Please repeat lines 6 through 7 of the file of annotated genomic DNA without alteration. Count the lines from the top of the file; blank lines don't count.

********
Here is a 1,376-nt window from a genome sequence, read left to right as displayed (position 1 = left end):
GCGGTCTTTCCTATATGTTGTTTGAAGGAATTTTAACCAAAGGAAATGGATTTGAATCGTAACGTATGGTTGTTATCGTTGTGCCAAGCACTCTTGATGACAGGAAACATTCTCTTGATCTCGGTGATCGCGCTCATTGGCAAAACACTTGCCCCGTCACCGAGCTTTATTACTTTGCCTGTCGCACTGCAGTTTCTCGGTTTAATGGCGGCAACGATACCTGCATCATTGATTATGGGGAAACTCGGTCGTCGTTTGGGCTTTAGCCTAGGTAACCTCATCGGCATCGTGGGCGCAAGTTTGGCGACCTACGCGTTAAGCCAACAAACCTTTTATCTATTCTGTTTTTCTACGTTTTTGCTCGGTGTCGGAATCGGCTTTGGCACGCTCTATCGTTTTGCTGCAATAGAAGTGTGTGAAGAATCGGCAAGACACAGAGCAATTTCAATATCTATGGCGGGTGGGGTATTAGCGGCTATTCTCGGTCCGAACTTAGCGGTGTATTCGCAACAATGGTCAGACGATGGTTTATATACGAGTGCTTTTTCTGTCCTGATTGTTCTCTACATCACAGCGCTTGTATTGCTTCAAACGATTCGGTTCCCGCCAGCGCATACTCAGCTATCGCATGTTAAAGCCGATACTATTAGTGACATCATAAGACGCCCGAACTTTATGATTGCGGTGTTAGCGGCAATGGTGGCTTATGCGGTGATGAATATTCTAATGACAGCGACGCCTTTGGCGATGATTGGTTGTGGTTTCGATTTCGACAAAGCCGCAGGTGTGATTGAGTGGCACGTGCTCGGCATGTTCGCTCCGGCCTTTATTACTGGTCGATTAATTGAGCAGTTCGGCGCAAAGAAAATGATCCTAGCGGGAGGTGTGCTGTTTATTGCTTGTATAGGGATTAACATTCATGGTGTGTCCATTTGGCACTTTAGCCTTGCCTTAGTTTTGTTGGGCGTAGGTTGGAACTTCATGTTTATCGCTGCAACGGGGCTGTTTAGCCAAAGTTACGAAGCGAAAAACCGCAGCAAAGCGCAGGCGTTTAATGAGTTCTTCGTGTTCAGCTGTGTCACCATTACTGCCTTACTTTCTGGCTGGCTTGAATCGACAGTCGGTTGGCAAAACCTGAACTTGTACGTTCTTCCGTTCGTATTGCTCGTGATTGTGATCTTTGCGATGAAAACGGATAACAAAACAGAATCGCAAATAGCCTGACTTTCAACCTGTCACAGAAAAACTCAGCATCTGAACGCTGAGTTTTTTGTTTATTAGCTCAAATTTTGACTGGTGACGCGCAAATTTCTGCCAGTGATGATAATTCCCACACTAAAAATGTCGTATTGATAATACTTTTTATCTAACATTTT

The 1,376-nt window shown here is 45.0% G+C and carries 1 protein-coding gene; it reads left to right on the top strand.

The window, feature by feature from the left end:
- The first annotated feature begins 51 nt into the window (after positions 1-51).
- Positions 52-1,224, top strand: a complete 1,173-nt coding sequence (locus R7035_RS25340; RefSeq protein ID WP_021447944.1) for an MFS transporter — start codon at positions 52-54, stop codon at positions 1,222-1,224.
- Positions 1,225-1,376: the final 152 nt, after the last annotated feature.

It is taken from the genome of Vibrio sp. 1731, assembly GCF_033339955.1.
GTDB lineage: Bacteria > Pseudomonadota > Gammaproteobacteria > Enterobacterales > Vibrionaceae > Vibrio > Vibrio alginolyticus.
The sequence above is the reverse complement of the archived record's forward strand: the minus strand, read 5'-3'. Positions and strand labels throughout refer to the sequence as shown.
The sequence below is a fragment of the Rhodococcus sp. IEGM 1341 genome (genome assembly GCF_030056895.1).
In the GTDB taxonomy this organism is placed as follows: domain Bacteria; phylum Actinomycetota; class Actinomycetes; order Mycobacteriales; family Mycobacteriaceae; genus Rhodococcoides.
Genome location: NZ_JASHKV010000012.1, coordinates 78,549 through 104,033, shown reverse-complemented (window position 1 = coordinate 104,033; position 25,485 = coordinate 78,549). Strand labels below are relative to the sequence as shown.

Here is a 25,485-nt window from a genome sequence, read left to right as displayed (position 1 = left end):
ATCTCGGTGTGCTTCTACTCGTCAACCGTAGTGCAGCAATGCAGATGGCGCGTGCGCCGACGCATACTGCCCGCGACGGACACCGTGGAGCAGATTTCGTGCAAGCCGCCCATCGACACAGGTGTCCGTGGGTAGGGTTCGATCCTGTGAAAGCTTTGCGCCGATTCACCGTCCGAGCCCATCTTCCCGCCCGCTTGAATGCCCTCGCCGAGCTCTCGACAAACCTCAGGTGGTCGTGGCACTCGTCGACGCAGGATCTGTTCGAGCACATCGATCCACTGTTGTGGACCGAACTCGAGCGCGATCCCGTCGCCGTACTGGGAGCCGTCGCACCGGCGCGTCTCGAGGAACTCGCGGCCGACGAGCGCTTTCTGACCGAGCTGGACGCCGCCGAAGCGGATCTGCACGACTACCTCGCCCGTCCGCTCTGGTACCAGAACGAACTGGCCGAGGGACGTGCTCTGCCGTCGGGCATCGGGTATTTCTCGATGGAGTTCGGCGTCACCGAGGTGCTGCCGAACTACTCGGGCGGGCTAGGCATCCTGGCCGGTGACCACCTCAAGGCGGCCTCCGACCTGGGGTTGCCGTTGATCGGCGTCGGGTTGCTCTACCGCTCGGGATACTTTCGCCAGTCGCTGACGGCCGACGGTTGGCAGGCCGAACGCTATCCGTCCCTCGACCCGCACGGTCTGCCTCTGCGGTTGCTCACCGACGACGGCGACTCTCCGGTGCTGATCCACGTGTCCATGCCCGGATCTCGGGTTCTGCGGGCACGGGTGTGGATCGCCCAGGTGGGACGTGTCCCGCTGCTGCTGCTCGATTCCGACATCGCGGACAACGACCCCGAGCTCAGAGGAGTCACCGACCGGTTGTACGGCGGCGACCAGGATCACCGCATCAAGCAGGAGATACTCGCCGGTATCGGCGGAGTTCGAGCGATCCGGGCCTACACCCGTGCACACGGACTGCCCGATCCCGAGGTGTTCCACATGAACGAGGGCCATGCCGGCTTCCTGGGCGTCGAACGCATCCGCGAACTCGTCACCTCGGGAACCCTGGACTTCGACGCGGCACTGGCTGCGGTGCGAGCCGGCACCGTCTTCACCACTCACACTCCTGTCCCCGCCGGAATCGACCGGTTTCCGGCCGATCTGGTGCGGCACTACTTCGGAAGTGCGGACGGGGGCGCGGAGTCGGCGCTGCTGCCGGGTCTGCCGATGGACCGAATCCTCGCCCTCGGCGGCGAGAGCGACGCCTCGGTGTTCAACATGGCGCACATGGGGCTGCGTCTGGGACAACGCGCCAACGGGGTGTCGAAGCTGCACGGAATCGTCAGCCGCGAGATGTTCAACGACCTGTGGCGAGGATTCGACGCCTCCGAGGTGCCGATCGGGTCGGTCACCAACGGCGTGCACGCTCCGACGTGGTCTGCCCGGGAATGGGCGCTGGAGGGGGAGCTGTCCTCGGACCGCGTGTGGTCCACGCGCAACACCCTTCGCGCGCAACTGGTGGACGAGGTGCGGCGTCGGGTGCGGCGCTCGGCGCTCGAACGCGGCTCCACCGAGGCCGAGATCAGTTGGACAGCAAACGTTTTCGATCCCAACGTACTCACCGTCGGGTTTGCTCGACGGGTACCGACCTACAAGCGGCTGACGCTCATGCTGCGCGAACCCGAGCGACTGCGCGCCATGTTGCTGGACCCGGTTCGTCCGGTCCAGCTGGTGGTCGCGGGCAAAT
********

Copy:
- Positions 52-1,224, top strand: a complete 1,173-nt coding sequence (locus R7035_RS25340; RefSeq protein ID WP_021447944.1) for an MFS transporter — start codon at positions 52-54, stop codon at positions 1,222-1,224.
- Positions 1,225-1,376: the final 152 nt, after the last annotated feature.